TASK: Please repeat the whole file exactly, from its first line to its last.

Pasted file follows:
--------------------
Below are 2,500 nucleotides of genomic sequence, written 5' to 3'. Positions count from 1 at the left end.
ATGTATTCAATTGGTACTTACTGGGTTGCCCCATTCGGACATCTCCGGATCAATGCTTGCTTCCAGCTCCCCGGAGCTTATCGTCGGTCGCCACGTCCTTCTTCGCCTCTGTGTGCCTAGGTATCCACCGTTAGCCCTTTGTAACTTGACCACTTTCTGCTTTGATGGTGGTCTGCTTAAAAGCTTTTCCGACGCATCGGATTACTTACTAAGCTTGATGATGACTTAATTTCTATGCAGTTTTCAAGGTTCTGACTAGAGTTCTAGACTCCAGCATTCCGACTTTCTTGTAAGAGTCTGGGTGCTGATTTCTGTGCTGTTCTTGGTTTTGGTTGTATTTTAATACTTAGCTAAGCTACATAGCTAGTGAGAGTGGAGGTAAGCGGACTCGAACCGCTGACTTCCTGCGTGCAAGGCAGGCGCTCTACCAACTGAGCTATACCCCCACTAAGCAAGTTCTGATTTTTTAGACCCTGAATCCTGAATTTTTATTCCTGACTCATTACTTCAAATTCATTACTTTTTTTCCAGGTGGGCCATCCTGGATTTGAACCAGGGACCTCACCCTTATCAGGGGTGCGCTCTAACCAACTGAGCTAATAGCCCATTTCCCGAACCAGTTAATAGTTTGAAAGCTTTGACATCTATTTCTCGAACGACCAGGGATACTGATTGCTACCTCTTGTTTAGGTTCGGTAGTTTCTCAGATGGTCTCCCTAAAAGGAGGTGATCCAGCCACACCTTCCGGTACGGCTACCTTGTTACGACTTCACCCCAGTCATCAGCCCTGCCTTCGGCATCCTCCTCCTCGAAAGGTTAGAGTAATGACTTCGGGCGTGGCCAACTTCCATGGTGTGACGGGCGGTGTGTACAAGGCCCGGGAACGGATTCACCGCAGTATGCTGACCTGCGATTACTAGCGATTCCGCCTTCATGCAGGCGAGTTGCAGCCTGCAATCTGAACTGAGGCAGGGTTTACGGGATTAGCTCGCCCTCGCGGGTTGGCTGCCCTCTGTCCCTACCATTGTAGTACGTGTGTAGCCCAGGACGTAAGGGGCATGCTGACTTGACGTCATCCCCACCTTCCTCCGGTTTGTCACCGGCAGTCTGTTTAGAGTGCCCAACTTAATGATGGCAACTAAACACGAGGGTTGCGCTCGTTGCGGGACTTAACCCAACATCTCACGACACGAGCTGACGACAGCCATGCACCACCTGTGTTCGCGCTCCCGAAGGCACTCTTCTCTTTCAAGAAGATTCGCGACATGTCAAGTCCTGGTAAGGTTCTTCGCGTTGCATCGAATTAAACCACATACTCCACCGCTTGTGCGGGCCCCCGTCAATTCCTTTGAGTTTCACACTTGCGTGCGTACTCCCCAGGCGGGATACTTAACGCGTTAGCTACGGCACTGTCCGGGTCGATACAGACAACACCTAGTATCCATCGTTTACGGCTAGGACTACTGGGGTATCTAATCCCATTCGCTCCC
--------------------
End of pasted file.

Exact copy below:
Below are 2,500 nucleotides of genomic sequence, written 5' to 3'. Positions count from 1 at the left end.
ATGTATTCAATTGGTACTTACTGGGTTGCCCCATTCGGACATCTCCGGATCAATGCTTGCTTCCAGCTCCCCGGAGCTTATCGTCGGTCGCCACGTCCTTCTTCGCCTCTGTGTGCCTAGGTATCCACCGTTAGCCCTTTGTAACTTGACCACTTTCTGCTTTGATGGTGGTCTGCTTAAAAGCTTTTCCGACGCATCGGATTACTTACTAAGCTTGATGATGACTTAATTTCTATGCAGTTTTCAAGGTTCTGACTAGAGTTCTAGACTCCAGCATTCCGACTTTCTTGTAAGAGTCTGGGTGCTGATTTCTGTGCTGTTCTTGGTTTTGGTTGTATTTTAATACTTAGCTAAGCTACATAGCTAGTGAGAGTGGAGGTAAGCGGACTCGAACCGCTGACTTCCTGCGTGCAAGGCAGGCGCTCTACCAACTGAGCTATACCCCCACTAAGCAAGTTCTGATTTTTTAGACCCTGAATCCTGAATTTTTATTCCTGACTCATTACTTCAAATTCATTACTTTTTTTCCAGGTGGGCCATCCTGGATTTGAACCAGGGACCTCACCCTTATCAGGGGTGCGCTCTAACCAACTGAGCTAATAGCCCATTTCCCGAACCAGTTAATAGTTTGAAAGCTTTGACATCTATTTCTCGAACGACCAGGGATACTGATTGCTACCTCTTGTTTAGGTTCGGTAGTTTCTCAGATGGTCTCCCTAAAAGGAGGTGATCCAGCCACACCTTCCGGTACGGCTACCTTGTTACGACTTCACCCCAGTCATCAGCCCTGCCTTCGGCATCCTCCTCCTCGAAAGGTTAGAGTAATGACTTCGGGCGTGGCCAACTTCCATGGTGTGACGGGCGGTGTGTACAAGGCCCGGGAACGGATTCACCGCAGTATGCTGACCTGCGATTACTAGCGATTCCGCCTTCATGCAGGCGAGTTGCAGCCTGCAATCTGAACTGAGGCAGGGTTTACGGGATTAGCTCGCCCTCGCGGGTTGGCTGCCCTCTGTCCCTACCATTGTAGTACGTGTGTAGCCCAGGACGTAAGGGGCATGCTGACTTGACGTCATCCCCACCTTCCTCCGGTTTGTCACCGGCAGTCTGTTTAGAGTGCCCAACTTAATGATGGCAACTAAACACGAGGGTTGCGCTCGTTGCGGGACTTAACCCAACATCTCACGACACGAGCTGACGACAGCCATGCACCACCTGTGTTCGCGCTCCCGAAGGCACTCTTCTCTTTCAAGAAGATTCGCGACATGTCAAGTCCTGGTAAGGTTCTTCGCGTTGCATCGAATTAAACCACATACTCCACCGCTTGTGCGGGCCCCCGTCAATTCCTTTGAGTTTCACACTTGCGTGCGTACTCCCCAGGCGGGATACTTAACGCGTTAGCTACGGCACTGTCCGGGTCGATACAGACAACACCTAGTATCCATCGTTTACGGCTAGGACTACTGGGGTATCTAATCCCATTCGCTCCC